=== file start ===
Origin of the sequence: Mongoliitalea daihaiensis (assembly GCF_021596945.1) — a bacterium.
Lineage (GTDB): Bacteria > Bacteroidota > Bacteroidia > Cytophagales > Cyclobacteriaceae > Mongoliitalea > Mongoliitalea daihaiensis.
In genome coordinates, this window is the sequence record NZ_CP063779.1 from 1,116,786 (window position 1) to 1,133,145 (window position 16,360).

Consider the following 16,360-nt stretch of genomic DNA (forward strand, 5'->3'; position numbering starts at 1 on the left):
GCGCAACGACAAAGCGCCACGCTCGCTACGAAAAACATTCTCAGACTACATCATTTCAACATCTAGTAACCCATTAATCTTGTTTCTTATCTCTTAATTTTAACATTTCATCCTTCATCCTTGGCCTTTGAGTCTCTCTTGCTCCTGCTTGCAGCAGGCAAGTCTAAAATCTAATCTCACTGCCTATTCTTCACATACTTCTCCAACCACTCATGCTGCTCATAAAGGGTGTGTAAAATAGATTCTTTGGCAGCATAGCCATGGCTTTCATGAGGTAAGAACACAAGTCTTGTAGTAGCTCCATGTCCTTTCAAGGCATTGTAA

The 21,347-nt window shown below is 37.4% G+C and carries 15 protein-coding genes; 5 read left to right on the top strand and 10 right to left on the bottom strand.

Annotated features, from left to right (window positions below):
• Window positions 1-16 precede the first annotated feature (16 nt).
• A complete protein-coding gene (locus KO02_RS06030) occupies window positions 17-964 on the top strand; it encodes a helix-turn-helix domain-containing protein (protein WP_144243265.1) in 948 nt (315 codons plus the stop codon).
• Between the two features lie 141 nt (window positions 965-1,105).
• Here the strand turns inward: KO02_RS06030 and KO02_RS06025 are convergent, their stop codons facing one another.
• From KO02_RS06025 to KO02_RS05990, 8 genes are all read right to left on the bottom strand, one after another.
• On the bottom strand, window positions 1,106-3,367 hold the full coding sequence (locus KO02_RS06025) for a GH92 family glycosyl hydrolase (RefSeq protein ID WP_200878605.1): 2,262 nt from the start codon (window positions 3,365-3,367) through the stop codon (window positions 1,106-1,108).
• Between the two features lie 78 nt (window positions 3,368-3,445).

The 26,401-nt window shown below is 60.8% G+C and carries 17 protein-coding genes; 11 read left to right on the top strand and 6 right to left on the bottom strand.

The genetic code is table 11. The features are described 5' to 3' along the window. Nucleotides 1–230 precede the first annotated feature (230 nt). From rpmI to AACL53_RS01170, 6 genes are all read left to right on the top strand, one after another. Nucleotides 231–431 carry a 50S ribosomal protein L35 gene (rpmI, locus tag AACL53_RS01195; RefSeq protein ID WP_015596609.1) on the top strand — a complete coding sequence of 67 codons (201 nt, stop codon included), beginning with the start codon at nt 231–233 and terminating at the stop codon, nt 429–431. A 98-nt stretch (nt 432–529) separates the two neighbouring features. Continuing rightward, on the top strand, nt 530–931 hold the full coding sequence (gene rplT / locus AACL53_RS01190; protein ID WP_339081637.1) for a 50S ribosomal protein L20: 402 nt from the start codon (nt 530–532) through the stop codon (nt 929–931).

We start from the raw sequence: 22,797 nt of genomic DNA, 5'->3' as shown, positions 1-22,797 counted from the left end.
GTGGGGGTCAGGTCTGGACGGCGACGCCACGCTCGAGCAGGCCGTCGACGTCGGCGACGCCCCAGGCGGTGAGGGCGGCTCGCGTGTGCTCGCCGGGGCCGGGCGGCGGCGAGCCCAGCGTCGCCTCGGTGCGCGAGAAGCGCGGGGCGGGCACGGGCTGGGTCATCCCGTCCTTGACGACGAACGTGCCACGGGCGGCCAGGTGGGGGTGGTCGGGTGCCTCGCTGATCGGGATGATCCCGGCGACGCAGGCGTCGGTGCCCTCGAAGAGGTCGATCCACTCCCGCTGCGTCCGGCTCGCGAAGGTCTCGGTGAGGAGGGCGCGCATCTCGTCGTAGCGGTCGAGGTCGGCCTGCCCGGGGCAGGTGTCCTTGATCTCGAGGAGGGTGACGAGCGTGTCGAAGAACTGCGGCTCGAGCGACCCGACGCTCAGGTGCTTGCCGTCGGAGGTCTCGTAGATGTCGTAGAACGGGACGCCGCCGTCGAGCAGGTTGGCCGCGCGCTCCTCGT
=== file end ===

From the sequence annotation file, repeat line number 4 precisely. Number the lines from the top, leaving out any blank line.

Consider the following 16,360-nt stretch of genomic DNA (forward strand, 5'->3'; position numbering starts at 1 on the left):